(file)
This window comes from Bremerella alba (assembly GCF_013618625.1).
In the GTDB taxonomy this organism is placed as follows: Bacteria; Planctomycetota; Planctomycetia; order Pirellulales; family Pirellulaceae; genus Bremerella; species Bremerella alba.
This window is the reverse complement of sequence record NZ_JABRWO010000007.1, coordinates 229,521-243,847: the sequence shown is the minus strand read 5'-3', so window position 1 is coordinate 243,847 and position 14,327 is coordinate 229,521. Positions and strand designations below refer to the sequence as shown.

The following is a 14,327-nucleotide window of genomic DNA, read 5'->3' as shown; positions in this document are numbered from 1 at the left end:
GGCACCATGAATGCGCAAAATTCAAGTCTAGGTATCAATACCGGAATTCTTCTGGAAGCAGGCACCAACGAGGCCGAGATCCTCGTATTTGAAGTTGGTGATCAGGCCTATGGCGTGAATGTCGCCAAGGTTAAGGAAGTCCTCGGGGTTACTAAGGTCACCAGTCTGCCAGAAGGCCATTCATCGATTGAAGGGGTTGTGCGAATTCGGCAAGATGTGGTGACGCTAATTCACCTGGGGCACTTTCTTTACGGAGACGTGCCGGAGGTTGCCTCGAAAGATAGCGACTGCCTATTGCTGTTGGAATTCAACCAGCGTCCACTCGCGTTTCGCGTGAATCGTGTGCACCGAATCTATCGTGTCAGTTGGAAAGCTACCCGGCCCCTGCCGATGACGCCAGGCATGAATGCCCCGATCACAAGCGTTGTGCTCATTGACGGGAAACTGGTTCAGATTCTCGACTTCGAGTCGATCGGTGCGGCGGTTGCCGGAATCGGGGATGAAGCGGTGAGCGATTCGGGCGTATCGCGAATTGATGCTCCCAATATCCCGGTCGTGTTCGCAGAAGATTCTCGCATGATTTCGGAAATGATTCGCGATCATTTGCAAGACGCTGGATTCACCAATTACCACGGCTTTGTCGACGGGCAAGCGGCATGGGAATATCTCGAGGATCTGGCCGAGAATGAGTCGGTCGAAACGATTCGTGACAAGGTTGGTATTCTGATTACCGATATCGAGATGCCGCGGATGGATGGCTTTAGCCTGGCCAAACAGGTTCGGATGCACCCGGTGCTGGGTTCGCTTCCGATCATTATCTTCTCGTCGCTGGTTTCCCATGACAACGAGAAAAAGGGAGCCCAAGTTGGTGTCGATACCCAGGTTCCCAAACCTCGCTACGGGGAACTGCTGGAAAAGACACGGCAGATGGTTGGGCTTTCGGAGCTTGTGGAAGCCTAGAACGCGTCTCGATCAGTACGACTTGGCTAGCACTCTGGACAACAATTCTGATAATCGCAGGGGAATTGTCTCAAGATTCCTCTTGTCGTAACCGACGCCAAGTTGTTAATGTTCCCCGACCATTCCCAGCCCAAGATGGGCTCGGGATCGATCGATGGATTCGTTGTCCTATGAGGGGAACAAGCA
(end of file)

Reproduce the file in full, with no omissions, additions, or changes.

This window comes from Bremerella alba (assembly GCF_013618625.1).
In the GTDB taxonomy this organism is placed as follows: Bacteria; Planctomycetota; Planctomycetia; order Pirellulales; family Pirellulaceae; genus Bremerella; species Bremerella alba.
This window is the reverse complement of sequence record NZ_JABRWO010000007.1, coordinates 229,521-243,847: the sequence shown is the minus strand read 5'-3', so window position 1 is coordinate 243,847 and position 14,327 is coordinate 229,521. Positions and strand designations below refer to the sequence as shown.

The following is a 14,327-nucleotide window of genomic DNA, read 5'->3' as shown; positions in this document are numbered from 1 at the left end:
GGCACCATGAATGCGCAAAATTCAAGTCTAGGTATCAATACCGGAATTCTTCTGGAAGCAGGCACCAACGAGGCCGAGATCCTCGTATTTGAAGTTGGTGATCAGGCCTATGGCGTGAATGTCGCCAAGGTTAAGGAAGTCCTCGGGGTTACTAAGGTCACCAGTCTGCCAGAAGGCCATTCATCGATTGAAGGGGTTGTGCGAATTCGGCAAGATGTGGTGACGCTAATTCACCTGGGGCACTTTCTTTACGGAGACGTGCCGGAGGTTGCCTCGAAAGATAGCGACTGCCTATTGCTGTTGGAATTCAACCAGCGTCCACTCGCGTTTCGCGTGAATCGTGTGCACCGAATCTATCGTGTCAGTTGGAAAGCTACCCGGCCCCTGCCGATGACGCCAGGCATGAATGCCCCGATCACAAGCGTTGTGCTCATTGACGGGAAACTGGTTCAGATTCTCGACTTCGAGTCGATCGGTGCGGCGGTTGCCGGAATCGGGGATGAAGCGGTGAGCGATTCGGGCGTATCGCGAATTGATGCTCCCAATATCCCGGTCGTGTTCGCAGAAGATTCTCGCATGATTTCGGAAATGATTCGCGATCATTTGCAAGACGCTGGATTCACCAATTACCACGGCTTTGTCGACGGGCAAGCGGCATGGGAATATCTCGAGGATCTGGCCGAGAATGAGTCGGTCGAAACGATTCGTGACAAGGTTGGTATTCTGATTACCGATATCGAGATGCCGCGGATGGATGGCTTTAGCCTGGCCAAACAGGTTCGGATGCACCCGGTGCTGGGTTCGCTTCCGATCATTATCTTCTCGTCGCTGGTTTCCCATGACAACGAGAAAAAGGGAGCCCAAGTTGGTGTCGATACCCAGGTTCCCAAACCTCGCTACGGGGAACTGCTGGAAAAGACACGGCAGATGGTTGGGCTTTCGGAGCTTGTGGAAGCCTAGAACGCGTCTCGATCAGTACGACTTGGCTAGCACTCTGGACAACAATTCTGATAATCGCAGGGGAATTGTCTCAAGATTCCTCTTGTCGTAACCGACGCCAAGTTGTTAATGTTCCCCGACCATTCCCAGCCCAAGATGGGCTCGGGATCGATCGATGGATTCGTTGTCCTATGAGGGGAACAAGCA